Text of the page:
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Supercells are the largest and most dangerous thunderstorm formations. They are often associated with heavy hail and severe squalls, and can last for many hours. It is very difficult to predict the precise direction of a supercell as it moves onwards.


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Thunderstorms often occur as single entities, and form when there are only light winds at all altitudes. If the wind picks up sharply and substantially changes direction, this can give rise to a so-called supercell. At their base, supercells can reach a diameter of up to 50 km, and grow to a height of over 10 km, extending above the border of the troposphere.

How supercells are formed

In order for supercells to form, wind shear is needed in addition to a fully-fledged thunderstorm. Wind shear is caused either by differing wind speeds at different altitudes, or by differing wind directions. The strong updraft causes rotating air parcels within the thunderstorm to be tilted vertically. As a result, the updraft column itself begins to rotate. If the process intensifies even further, this can result in a tornado.

Destructive impact

In the thundercloud, updrafts and downdrafts cause precipitation particles to repeatedly circulate up and down. This can cause hailstones several centimetres wide to form. Because supercells often move rapidly, the hail is confined to narrow shafts. In the downwind area of the supercell, severe squalls or even tornadoes can occur.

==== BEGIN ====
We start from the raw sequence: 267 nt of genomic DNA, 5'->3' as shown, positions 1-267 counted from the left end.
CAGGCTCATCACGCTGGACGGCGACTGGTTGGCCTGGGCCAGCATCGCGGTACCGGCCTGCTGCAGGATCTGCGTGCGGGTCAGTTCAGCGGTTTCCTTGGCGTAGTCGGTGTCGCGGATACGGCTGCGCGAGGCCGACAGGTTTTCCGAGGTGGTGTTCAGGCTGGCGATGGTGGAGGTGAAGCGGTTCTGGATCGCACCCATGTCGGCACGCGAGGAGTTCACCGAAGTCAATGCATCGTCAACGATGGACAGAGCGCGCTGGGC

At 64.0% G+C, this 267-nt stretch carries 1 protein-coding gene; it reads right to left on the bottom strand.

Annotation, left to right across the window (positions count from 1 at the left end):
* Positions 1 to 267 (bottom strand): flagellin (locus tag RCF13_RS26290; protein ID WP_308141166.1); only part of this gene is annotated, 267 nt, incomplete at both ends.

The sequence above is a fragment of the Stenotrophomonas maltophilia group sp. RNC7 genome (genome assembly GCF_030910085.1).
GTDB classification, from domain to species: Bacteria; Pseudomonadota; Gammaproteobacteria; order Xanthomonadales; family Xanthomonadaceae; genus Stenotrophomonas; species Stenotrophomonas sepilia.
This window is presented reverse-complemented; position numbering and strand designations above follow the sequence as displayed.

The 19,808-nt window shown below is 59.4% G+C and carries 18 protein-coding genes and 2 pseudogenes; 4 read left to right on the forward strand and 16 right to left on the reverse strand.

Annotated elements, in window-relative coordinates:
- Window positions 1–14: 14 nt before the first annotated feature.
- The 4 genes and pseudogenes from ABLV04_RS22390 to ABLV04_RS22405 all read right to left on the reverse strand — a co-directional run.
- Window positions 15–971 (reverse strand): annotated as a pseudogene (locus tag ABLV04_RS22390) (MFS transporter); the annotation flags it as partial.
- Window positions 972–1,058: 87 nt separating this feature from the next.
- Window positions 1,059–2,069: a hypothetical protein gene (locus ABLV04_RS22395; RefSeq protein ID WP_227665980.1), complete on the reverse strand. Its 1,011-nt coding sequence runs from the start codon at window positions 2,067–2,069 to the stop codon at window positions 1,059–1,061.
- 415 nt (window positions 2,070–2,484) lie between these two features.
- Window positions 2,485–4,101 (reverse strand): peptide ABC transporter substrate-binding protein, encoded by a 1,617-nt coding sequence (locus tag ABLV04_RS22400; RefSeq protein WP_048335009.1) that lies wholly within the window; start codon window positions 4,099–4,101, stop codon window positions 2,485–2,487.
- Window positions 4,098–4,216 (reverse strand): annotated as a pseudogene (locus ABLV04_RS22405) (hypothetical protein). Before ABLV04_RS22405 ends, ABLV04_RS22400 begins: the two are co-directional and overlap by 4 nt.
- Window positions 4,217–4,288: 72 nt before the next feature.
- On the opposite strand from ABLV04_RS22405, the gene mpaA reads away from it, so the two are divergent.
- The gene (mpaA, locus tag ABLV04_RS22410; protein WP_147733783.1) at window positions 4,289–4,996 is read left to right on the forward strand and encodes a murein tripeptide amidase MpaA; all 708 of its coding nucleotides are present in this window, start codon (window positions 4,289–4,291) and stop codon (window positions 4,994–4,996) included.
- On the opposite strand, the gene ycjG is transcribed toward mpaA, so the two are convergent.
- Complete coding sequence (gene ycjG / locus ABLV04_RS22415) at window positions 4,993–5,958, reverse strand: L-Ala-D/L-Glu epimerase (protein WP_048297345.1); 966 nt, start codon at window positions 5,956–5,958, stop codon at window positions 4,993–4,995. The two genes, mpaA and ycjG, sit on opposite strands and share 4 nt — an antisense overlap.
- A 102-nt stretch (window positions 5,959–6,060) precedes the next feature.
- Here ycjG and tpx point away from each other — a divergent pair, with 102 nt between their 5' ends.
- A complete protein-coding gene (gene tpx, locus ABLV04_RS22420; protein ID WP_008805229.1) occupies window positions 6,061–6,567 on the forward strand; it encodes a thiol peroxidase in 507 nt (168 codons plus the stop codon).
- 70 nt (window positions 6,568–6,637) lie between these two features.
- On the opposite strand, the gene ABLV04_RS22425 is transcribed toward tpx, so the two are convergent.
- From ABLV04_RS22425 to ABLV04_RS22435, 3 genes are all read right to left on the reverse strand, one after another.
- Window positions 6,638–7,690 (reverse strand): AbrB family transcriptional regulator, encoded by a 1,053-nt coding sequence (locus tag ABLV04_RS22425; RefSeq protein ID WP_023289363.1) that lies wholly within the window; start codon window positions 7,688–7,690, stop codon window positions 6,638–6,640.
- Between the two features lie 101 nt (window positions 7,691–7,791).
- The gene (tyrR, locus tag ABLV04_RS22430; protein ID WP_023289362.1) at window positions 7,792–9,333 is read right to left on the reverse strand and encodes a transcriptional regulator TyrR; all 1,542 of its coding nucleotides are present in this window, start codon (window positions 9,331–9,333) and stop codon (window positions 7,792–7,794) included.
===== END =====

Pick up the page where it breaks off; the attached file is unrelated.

Weather events lasting several hours

Supercells are extremely long-lasting. Because upwind and downwind areas are separated from each other and supercells move quickly, they can travel over long distances and be active for around three to twelve hours, and in extreme cases even up to 24 hours.

They often split into several daughter cells, which are not simply carried passively by the surrounding winds, but deviate significantly to the left or right. This phenomenon can be explained with the help of a fast-spinning football or tennis ball: A pressure minimum forms at the edge of the rotating updraft in the supercell, around which the surrounding air flows. New inflowing updraft pulses preferentially occur on this side of the thunderstorm, causing the entire thunderstorm cell to move in this direction. The current weather models are not able to predict whether and in which direction a thunderstorm will progress.